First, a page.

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Tuesday, 19 November, 2002, 10:21 GMT
US court rejects Cuba camp challenge
A prisoner is carried on a stretcher by two US soldiers at Guantanamo Bay
The men's detention has been a contentious issue
A US federal court has ruled that a civil rights group cannot legally challenge the detention of around 600 al-Qaeda and Taleban prisoners currently being held by US authorities in Guantanamo Bay, Cuba.


The reality is you're dealing with people from another country, whose family may not even know where they are or [who] may not have the resources to hire an American lawyer

Law professor Erwin Chemerinsky
The group, known as the Coalition of Clergy, Lawyers and Professors, had sued on behalf of the men.

They alleged that by depriving them of the right of access to lawyers and not informing them of the charges against them their constitutional rights were being violated.

However, upholding an earlier court decision, the 9th Circuit Court of Appeals in San Francisco avoided comment on the issue of civil rights, instead finding that as the group did not have a pre-existing relationship with the detainees they could not act on their behalf.

"We accept the coalition's concern for the rights and welfare of the detainees... as genuine and sincere," the court said in its decision.

"Nevertheless, it has failed to demonstrate any relationship with the detainees, generally or individually."

The decision echoed an earlier court finding in Washington DC in August when, in a case involving foreign nationals captured while fighting for the Taleban in Afghanistan, a judge found that the US had no legal jurisdiction over detainees at Guantanamo Bay.

In that case, involving 14 foreign nationals including two Britons, the judge said that the prisoners were not on US soil and therefore did not fall under the jurisdiction of federal courts.

Rights debate

The US Justice Department said it was "pleased" with the San Francisco court's decision, Reuters news agency reported.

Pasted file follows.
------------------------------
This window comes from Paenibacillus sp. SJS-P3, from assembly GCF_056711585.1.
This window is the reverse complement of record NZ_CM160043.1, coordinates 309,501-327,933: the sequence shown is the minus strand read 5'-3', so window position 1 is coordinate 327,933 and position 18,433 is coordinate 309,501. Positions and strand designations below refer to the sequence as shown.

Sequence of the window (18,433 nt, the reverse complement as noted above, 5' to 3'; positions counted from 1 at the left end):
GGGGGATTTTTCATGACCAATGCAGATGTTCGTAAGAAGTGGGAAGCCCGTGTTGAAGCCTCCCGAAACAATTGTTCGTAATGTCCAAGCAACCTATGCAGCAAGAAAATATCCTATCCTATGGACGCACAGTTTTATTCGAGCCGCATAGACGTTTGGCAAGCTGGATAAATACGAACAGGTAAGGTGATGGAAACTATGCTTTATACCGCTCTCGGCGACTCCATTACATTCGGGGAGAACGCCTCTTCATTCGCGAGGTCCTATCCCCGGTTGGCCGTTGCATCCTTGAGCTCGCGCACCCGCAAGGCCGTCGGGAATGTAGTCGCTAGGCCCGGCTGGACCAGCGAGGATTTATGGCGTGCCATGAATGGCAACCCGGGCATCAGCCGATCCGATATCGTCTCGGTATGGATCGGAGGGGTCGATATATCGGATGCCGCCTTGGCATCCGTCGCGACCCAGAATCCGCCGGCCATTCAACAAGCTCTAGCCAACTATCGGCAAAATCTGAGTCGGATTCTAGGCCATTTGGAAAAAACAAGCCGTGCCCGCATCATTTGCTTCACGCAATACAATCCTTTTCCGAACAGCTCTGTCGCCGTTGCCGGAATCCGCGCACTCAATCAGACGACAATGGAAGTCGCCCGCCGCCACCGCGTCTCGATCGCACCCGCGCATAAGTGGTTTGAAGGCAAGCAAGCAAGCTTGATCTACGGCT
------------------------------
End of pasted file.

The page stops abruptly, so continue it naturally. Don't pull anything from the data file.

However law professor Erwin Chemerinsky from the University of Southern California said that without such legal challenges "there's no way to protect the rights of these individuals".

"The reality is you're dealing with people from another country, whose family may not even know where they are or [who] may not have the resources to hire an American lawyer," he told the Associated Press news agency, adding that the group may ask for a re-hearing.

Cells at Guantanamo Bay
Guantanamo Bay detainees are designated as enemy combatants

The legal status of those being detained in Camp Delta and its predecessor Camp X-Ray in Guantanamo Bay has been a contentious issue for the US Government.

In February US President George W Bush designated the detainees as "illegal combatants".

As a result, the detainees are not receiving legal representation from the US legal system, family visits or information as to how long they may be held.

The US rejected calls for them to be classed as prisoners of war as they were not considered part of a recognisable military hierarchy.

Being classed as prisoners-of war would allow the detainees to benefit from the Geneva Conventions, which guarantee a wide range of rights to captives.


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31 Oct 02 | Europe
22 Mar 02 | Americas
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